Data monopolies that closely monitor and analyze our Internet behavior and lock users into their isolated ecosystem have long enough led us to believe that there is no way to use our data, let alone monetize it. But we are in the midst of a process, thanks to the power of blockchain and the Web3, that seeks a more self-determined future: A democratic, self-determined future of the data economy lies ahead — We may choose to finally have a say.

Examples

Like any novel technology, the decentralized data economy requires concrete operational examples that are easy to understand. Decision makers need a vision to follow. We present in our article series “Next-Level-Marketing” possibilities for market research, which are realized by the B2C division of WeDataNation. Read more about it in Part I .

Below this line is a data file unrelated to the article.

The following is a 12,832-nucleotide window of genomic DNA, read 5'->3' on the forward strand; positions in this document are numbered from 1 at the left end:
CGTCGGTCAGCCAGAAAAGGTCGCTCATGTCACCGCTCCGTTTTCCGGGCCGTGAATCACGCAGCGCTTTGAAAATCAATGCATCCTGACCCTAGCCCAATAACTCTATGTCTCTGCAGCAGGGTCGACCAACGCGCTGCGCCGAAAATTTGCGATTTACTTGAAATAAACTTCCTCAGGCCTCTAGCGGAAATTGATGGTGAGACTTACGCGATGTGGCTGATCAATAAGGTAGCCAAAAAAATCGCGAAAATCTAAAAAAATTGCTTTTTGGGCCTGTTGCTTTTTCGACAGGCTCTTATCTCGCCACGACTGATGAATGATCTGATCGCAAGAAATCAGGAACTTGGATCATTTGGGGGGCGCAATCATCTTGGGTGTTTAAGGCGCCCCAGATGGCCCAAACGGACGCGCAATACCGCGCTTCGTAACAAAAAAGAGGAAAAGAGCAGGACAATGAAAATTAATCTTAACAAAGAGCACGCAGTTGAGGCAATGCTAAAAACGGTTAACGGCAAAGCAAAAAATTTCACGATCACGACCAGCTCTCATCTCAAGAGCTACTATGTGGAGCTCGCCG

Sources

1) https://twitter.com/jaybaer/status/494520032173776896?lang=de

2) https://www.frontier-enterprise.com/two-thirds-of-data-available-to-firms-goes-unused/

3) https://www.statista.com/chart/17727/global-data-creation-forecasts/

4) https://oceanprotocol.com/tech-whitepaper.pdf


About WeDataNation

WeDataNation’s mission is to be at the forefront of a decentralized, shared data economy. We give power back to data owners and extract data from individuals in a transparent manner, building data pools containing data gathered from all kinds of platforms from Web2 and Web3. In conjunction with a fully integrated token economy, we give our clients access to algorithmic analysis of high-class data for any type of research.

Find more information on our website, Twitter, or Discord. If you would like to get in touch with us to discuss the article or receive further information on how you can unlock your data’s potential, feel free to reach out to us at info@wedatanation.io. For further inquiries, you can also contact our CEO Henry Concilio.

Contact: Henry Concilio, Founder and CEO, henry.concilio@wedatanation.io